Emily Carlson
608-262-9772
emilycarlson@wisc.edu

Emily Carlson | EurekAlert!
Further information:
http://www.wisc.edu/

More articles from Power and Electrical Engineering:

nachricht Multicrystalline Silicon Solar Cell with 21.9 % Efficiency: Fraunhofer ISE Again Holds World Record
20.02.2017 | Fraunhofer-Institut für Solare Energiesysteme ISE

nachricht Six-legged robots faster than nature-inspired gait
17.02.2017 | Ecole Polytechnique Fédérale de Lausanne

All articles from Power and Electrical Engineering >>>

The most recent press releases about innovation >>>

Die letzten 5 Focus-News des innovations-reports im Überblick:

Im Focus: Breakthrough with a chain of gold atoms

In the field of nanoscience, an international team of physicists with participants from Konstanz has achieved a breakthrough in understanding heat transport

In the field of nanoscience, an international team of physicists with participants from Konstanz has achieved a breakthrough in understanding heat transport

Im Focus: DNA repair: a new letter in the cell alphabet

Results reveal how discoveries may be hidden in scientific “blind spots”

Cells need to repair damaged DNA in our genes to prevent the development of cancer and other diseases. Our cells therefore activate and send “repair-proteins”...

Im Focus: Dresdner scientists print tomorrow’s world

The Fraunhofer IWS Dresden and Technische Universität Dresden inaugurated their jointly operated Center for Additive Manufacturing Dresden (AMCD) with a festive ceremony on February 7, 2017. Scientists from various disciplines perform research on materials, additive manufacturing processes and innovative technologies, which build up components in a layer by layer process. This technology opens up new horizons for component design and combinations of functions. For example during fabrication, electrical conductors and sensors are already able to be additively manufactured into components. They provide information about stress conditions of a product during operation.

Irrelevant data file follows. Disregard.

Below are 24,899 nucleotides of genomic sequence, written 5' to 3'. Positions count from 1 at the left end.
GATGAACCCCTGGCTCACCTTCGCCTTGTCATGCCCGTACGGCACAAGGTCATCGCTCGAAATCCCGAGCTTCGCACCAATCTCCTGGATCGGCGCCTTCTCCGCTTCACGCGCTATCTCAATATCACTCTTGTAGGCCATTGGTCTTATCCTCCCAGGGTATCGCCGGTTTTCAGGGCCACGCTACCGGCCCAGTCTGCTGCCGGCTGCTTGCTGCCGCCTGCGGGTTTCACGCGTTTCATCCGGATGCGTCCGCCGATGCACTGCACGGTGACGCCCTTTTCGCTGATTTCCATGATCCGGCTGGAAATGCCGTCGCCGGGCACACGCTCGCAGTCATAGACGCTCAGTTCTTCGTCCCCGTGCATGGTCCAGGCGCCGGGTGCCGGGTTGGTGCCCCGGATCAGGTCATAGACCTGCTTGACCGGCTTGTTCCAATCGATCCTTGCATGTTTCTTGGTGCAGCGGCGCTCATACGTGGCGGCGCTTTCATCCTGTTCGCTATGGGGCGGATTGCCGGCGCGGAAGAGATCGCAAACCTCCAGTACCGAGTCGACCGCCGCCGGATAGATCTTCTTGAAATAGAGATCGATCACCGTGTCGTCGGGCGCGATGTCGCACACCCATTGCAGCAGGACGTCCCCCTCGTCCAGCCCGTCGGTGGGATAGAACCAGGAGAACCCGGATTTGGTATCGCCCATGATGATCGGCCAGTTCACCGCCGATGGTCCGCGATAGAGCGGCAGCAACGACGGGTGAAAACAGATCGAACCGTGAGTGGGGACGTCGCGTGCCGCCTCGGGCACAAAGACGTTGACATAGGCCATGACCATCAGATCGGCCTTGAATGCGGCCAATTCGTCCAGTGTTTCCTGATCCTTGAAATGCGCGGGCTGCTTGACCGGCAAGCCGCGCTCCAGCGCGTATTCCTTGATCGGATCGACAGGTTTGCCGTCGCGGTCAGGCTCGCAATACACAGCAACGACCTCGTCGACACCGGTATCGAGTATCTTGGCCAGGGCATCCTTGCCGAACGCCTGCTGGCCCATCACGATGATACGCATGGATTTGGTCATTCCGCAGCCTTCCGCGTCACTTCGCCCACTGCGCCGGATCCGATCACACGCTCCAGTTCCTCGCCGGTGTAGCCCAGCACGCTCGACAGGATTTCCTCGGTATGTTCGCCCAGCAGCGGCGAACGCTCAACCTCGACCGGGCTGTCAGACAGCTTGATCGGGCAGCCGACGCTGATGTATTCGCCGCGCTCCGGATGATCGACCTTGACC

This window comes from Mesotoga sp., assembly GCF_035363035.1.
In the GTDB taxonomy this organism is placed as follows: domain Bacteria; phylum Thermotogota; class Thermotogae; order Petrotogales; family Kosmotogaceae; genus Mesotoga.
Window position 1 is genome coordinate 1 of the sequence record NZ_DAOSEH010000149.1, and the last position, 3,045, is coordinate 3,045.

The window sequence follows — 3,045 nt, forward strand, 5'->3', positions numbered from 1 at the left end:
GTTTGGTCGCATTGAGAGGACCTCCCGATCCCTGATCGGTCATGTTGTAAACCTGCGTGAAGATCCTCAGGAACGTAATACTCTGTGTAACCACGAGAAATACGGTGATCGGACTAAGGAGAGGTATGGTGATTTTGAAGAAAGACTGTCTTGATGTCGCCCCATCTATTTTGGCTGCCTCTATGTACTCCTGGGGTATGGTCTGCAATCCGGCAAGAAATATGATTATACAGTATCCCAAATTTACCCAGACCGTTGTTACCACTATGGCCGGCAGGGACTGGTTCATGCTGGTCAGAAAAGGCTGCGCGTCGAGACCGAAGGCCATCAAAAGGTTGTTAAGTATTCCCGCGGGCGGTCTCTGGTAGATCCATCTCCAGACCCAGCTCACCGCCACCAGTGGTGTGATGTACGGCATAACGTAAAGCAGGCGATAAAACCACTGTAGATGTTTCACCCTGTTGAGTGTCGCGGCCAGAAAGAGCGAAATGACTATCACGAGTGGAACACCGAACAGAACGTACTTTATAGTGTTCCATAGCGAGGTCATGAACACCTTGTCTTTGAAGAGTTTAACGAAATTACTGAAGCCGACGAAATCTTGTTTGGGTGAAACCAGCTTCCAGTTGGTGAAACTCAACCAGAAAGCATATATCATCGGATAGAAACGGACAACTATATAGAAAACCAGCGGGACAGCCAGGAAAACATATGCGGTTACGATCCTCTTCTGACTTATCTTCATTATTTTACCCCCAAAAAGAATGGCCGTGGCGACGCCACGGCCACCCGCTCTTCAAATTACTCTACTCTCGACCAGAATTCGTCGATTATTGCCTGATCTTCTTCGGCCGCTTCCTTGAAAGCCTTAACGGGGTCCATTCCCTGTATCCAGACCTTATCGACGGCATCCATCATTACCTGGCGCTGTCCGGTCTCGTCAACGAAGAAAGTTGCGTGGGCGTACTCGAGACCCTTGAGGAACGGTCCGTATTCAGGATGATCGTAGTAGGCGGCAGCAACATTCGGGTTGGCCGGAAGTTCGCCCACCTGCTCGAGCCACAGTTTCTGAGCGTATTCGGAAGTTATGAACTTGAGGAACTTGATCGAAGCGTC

The 3D-printing technology, or additive manufacturing as it is often called, has long made the step out of scientific research laboratories into industrial...

Im Focus: Mimicking nature's cellular architectures via 3-D printing

Research offers new level of control over the structure of 3-D printed materials

Nature does amazing things with limited design materials. Grass, for example, can support its own weight, resist strong wind loads, and recover after being...

Im Focus: Three Magnetic States for Each Hole

Nanometer-scale magnetic perforated grids could create new possibilities for computing. Together with international colleagues, scientists from the Helmholtz Zentrum Dresden-Rossendorf (HZDR) have shown how a cobalt grid can be reliably programmed at room temperature. In addition they discovered that for every hole ("antidot") three magnetic states can be configured. The results have been published in the journal "Scientific Reports".

Physicist Dr. Rantej Bali from the HZDR, together with scientists from Singapore and Australia, designed a special grid structure in a thin layer of cobalt in...

All Focus news of the innovation-report >>>

Anzeige

Anzeige

Event News

Booth and panel discussion – The Lindau Nobel Laureate Meetings at the AAAS 2017 Annual Meeting

13.02.2017 | Event News

Complex Loading versus Hidden Reserves

10.02.2017 | Event News

International Conference on Crystal Growth in Freiburg

09.02.2017 | Event News

 
Latest News

Switched-on DNA

20.02.2017 | Materials Sciences

Second cause of hidden hearing loss identified

20.02.2017 | Health and Medicine

Prospect for more effective treatment of nerve pain

20.02.2017 | Health and Medicine

VideoLinks
B2B-VideoLinks
More VideoLinks >>>